He had studied Genesis 15:1 where God told Abram, “I am your shield.” He even knew Psalm 3:3 that declared, “But thou, O Lord, art a shield for me …” Plus, he constantly mediated on Psalm 28:7 that reminded him, “The Lord is my strength and my shield; my heart trusted in him, and I am helped.”
And he must have also been aware of the words of Solomon recorded in Proverbs 30:5, “Every word of God is pure: he is a shield unto them that put their trust in him.”
In short, Paul understood that if we would activate our faith in God (“above all”, take up the shield of faith) then He (God) would become our first line of defense, giving ultimate protection to all other aspects of our armor.
However, faith is not something that God forces upon us. Although our God is a powerful warrior and a force that our adversary fears, He is also a gentleman and will not force us to believe in Him and allow Him free will to work and operate in our lives (come to our aid). We must decide to believe, we must pick up the shield in order for it to become effective.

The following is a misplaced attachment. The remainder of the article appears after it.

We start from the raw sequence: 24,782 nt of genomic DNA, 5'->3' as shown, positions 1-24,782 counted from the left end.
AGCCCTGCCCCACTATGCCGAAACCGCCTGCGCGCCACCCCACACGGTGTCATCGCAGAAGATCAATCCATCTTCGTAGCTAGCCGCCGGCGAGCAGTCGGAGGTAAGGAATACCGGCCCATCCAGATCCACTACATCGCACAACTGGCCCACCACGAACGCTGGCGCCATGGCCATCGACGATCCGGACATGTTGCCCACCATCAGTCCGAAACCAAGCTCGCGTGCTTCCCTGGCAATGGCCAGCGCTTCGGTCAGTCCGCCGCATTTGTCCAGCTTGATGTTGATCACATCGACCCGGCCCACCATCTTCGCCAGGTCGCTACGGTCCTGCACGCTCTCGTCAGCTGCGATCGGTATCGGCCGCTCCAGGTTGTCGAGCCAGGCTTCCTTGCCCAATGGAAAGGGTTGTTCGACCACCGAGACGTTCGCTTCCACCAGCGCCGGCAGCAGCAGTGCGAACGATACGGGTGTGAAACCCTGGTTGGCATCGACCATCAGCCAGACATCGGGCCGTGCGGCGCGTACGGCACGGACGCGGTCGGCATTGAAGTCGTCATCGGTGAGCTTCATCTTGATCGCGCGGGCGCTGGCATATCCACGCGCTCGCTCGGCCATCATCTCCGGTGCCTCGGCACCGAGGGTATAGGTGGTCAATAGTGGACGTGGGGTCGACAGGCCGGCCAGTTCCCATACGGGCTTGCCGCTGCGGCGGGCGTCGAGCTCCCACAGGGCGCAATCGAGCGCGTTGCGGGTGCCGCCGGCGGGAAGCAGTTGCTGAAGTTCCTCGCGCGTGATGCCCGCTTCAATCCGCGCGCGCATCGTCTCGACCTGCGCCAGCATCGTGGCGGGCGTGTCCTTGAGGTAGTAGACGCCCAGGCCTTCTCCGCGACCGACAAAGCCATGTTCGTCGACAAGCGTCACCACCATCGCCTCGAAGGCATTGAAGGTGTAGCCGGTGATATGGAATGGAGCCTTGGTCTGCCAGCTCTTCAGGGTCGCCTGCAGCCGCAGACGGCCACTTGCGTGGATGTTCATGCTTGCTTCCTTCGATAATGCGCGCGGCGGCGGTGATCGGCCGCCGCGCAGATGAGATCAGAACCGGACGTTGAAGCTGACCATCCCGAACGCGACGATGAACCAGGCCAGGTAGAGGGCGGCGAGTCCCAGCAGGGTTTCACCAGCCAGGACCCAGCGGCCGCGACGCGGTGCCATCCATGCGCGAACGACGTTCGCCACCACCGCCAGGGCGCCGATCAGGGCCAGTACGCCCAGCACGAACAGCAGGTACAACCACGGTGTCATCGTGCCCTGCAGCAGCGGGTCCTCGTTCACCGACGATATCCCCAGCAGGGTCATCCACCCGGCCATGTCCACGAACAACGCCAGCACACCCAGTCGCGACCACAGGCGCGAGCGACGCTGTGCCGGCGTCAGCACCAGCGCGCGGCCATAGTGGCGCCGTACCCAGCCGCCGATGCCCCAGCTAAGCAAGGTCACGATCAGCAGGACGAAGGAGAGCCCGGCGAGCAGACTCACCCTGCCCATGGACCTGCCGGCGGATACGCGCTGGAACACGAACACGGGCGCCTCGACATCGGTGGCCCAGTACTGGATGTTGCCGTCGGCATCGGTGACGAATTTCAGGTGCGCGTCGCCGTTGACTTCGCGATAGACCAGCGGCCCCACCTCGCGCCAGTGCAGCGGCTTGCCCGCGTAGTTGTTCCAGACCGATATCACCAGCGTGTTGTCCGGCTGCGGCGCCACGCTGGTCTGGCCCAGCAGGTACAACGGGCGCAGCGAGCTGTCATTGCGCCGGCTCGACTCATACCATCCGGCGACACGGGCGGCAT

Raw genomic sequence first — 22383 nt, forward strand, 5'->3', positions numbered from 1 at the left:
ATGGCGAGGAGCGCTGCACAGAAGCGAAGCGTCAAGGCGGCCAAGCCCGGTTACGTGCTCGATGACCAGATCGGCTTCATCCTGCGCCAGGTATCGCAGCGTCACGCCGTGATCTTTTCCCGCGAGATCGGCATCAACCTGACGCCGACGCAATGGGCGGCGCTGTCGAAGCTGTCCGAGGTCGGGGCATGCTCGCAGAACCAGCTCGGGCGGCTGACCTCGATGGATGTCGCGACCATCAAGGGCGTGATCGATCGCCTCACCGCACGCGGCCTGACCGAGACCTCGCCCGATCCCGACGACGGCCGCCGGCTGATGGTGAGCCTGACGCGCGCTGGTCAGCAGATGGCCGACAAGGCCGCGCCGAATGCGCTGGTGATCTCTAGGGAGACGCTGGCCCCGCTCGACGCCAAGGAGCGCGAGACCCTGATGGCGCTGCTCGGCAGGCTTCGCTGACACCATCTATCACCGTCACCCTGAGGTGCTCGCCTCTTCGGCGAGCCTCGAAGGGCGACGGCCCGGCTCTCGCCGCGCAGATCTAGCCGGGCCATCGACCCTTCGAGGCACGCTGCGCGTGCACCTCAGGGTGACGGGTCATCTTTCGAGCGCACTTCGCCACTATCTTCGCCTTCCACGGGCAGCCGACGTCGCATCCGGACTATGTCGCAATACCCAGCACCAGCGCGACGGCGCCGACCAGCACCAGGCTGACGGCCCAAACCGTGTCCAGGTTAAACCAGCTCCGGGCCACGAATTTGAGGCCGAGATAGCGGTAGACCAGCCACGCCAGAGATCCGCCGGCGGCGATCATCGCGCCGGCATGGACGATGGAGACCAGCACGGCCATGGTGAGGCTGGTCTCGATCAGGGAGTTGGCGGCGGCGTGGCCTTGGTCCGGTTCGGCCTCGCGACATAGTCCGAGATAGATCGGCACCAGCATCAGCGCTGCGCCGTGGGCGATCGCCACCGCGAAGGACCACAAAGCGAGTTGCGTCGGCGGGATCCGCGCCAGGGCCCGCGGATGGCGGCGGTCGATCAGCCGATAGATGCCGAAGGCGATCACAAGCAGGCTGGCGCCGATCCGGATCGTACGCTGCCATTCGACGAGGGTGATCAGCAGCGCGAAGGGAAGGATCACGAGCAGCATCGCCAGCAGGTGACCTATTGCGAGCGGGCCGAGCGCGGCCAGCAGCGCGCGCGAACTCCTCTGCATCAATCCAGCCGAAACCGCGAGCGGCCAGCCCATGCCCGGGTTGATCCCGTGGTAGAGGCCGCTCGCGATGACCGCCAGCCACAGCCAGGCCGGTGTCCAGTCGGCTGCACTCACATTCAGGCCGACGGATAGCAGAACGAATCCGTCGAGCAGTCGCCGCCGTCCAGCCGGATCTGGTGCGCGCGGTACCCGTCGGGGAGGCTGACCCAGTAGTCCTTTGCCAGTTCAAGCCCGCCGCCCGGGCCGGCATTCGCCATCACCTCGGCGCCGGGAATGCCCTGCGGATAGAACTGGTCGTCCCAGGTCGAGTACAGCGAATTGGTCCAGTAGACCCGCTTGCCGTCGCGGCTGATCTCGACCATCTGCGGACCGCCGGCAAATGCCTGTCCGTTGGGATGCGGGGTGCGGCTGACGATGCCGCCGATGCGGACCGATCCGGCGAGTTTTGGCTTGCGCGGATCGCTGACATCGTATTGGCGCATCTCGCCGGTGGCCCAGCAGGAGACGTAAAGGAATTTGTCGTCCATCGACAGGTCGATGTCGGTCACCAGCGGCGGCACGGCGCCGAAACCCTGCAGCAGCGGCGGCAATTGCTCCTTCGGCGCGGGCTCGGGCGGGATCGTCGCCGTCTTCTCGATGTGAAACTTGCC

It's also interesting to consider the environment in which Paul wrote this letter to the church of Ephesus. Confined, and possibly even isolated in a Roman prison cell, most would probably find very little (if any) inspiration to encourage others.
Yet, Paul was “cut from a different cloth” as you and I. He made his encouraging spirit, despite discouraging times, known as he closed out this letter by saying, “Finally, my brethren, be strong in the Lord, and in the power of his might (Ephesians 6:10).”
You see, Paul had a strong understanding that regardless of our circumstances or surroundings, regardless of how scary and/or how dangerous the battle may be, our enemy cannot submerge or suppress the power of God within us if we take advantage of the “whole of Armor of God” that is been given to us.
When the enemy seems to have you corned or closed-in at every side, remember these three points:
“May we all be diligent in taking up the shield of faith. The enemy’s defeat is guaranteed when we use it. Notice Ephesians 6:16 doesn’t say we have the ability to quench most of the fiery darts of the wicked; it says all. Every accusation. Every temptation. Every attack. All.” – Kelly Middleton.
ATT: Spiritual Warfare Warrior...
GIVE ME A FEW MINUTES OF YOUR TIME, AND WITH THE LORD'S HELP, I WILL SHOW YOU HOW TO BECOME AN OVER-COMER EVERY TIME YOU FIND YOURSELF GOING THROUGH A SPIRITUAL BATTLE